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Looking back on the experience, I find it sad that I needed that acknowledgment and validation from somewhere other than my brown community, which had already shown me an incredible amount of acceptance. Before that moment, though, I used to think that no one outside of my community truly saw me or noticed me. I was always shy, in the shadows, just trying to avoid being noticed by making the hairs of my unibrow separate so that they could fit into America’s idea of beauty.
It was only then that I began to realize that people can care about my culture, and they can ultimately recognize the beauty of it.
I know that there are still so many people out there, mostly white, who still refuse to accept or even recognize the talent and beauty of other cultures. But that is exactly why it is nice to have a reminder that there are people who can see the beauty in embracing your culture.
I wish I did not need that extra acceptance, considering I was already accepted in some ways by my brown community, but it goes to show the influence that the dominant white prototypes can have on young children subconsciously.
In high school, I not only questioned why beauty was synonymous with having features like fair or light skin in both the Indian and American communities, but I began to mentally push back against those standards. It was at this time that I distinctly remember my teacher asking us to respond to the question “what does it mean to be American?” Feeling one of those rare moments of true representation, I drew on the very things that I was fundamentally questioning myself. I wrote about how I wasn’t really sure what “American” meant to me; as an “ABCD” (“American Born Confused Desi,” a term that many in the brown community who find themselves in this predicament identify with), I was awkwardly in between what felt like two halves of my identity, both of which were judging me for similar and different reasons.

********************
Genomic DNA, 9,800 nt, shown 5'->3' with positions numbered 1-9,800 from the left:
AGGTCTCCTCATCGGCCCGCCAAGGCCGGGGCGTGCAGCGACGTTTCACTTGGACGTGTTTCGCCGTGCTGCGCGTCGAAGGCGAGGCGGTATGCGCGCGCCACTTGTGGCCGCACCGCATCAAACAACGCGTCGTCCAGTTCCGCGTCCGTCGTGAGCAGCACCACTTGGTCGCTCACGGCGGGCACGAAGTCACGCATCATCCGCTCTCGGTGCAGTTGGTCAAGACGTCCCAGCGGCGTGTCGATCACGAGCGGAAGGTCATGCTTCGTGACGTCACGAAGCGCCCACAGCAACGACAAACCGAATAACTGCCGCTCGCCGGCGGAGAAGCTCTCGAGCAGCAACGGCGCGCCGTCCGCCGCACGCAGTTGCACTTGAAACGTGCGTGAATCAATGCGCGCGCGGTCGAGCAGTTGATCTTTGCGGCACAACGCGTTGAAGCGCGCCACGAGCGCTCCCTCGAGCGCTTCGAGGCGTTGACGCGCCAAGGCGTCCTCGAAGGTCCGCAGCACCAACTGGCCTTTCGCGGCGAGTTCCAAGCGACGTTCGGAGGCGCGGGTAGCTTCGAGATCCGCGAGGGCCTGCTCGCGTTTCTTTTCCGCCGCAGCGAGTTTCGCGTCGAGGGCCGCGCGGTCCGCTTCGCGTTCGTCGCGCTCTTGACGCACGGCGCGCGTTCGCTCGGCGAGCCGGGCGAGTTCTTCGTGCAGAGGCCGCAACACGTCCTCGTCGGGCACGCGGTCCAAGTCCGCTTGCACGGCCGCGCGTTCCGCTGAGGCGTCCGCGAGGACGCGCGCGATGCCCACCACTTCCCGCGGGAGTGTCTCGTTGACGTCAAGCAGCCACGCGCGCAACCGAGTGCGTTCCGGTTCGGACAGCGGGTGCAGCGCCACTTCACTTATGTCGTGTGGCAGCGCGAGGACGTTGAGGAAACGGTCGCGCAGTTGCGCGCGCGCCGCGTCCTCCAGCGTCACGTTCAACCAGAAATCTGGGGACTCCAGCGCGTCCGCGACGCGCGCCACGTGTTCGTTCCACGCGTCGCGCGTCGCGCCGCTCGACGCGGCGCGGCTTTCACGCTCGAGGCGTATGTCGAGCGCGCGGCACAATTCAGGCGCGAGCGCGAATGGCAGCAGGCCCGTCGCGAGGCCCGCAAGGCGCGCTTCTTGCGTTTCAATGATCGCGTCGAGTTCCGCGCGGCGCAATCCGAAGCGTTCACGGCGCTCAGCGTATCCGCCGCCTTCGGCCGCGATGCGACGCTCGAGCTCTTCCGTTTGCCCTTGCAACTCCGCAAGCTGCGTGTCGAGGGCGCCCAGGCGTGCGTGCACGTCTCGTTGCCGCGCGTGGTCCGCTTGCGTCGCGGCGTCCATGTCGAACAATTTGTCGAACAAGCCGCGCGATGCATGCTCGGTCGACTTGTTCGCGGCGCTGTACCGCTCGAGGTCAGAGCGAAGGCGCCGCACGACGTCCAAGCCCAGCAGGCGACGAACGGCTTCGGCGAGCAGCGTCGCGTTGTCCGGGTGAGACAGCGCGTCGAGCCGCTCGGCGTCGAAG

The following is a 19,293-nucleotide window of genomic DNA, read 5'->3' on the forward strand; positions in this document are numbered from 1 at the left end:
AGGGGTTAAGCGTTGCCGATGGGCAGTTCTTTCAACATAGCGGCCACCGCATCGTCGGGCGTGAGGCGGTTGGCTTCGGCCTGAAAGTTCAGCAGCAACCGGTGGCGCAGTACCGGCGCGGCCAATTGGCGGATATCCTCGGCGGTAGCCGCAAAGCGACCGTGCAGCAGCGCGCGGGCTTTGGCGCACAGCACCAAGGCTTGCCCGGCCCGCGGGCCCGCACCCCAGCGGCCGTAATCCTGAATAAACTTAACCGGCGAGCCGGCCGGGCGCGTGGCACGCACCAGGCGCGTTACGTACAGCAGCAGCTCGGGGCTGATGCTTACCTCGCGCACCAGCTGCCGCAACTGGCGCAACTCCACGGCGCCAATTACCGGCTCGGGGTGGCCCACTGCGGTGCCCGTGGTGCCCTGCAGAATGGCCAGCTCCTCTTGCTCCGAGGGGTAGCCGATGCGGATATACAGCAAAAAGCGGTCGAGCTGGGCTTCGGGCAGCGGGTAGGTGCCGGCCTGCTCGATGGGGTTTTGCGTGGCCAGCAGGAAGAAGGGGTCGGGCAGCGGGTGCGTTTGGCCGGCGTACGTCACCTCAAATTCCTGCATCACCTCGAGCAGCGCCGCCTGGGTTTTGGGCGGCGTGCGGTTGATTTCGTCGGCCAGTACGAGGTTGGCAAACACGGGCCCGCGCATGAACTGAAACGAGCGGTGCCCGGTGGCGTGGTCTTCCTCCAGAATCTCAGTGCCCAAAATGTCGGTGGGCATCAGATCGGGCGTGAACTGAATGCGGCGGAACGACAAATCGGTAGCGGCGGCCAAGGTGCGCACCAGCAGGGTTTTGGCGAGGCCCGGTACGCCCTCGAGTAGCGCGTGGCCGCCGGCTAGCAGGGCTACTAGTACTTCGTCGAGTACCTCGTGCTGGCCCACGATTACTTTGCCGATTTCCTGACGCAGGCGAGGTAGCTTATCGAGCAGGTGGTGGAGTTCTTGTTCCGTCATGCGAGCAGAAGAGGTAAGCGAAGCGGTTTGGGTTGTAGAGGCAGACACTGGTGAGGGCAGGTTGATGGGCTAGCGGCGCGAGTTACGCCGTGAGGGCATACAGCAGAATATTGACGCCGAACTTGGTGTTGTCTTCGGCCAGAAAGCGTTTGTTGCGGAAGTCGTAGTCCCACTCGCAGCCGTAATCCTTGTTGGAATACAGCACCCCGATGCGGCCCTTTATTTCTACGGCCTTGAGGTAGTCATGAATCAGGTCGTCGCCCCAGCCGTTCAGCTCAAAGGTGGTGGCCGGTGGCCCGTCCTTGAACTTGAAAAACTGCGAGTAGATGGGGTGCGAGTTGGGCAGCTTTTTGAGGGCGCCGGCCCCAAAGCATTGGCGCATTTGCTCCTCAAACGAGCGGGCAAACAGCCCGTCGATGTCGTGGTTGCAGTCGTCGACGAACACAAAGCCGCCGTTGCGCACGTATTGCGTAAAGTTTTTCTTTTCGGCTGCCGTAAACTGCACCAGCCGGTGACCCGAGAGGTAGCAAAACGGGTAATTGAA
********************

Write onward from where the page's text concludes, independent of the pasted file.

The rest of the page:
Only after taking a South Asian studies class in college, I realized that I should be thinking about brown people as complex, remarkable and resilient. Their identities are not fragmented; they are able to succeed because they draw strength from all of what makes them who they are. I would continue to watch people try to tame the warring parts of themselves like their eyebrows, make them fit into neat boxes, and try to separate them so they were weaker. But just like unibrows, their identities would come together. They would be powerful and messy and beautiful.
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My unibrow began to symbolize just that for me. It was not just a mark of beauty, it was a bridging of worlds, an act of rebellion against the status quo. It was my way of saying “I will not tame my culture for anyone.” After all, no matter how much I wanted them to be separated, my eyebrows always found their way back to each other. Just like how no matter whether I chose my American or Indian side, I will always find my way back to the middle. I will never just be American, and I no longer want to shy away from my South Asian identity. I will always find my way back to my brownness.
As a society, I hope that we can recognize the inherent beauty in other cultures and learn to appreciate the different ways in which we exist. Our intersectionality is what makes us beautiful. It is the meeting of the different aspects of our identity, the values we bring, the variety of our features that makes us all unique, which is beautiful, in and of itself.
My unibrow will not be tamed. It will always act as a bridge, bringing together two worlds that I wholeheartedly belong to. And I hope that you find your own bridge and learn to embrace it.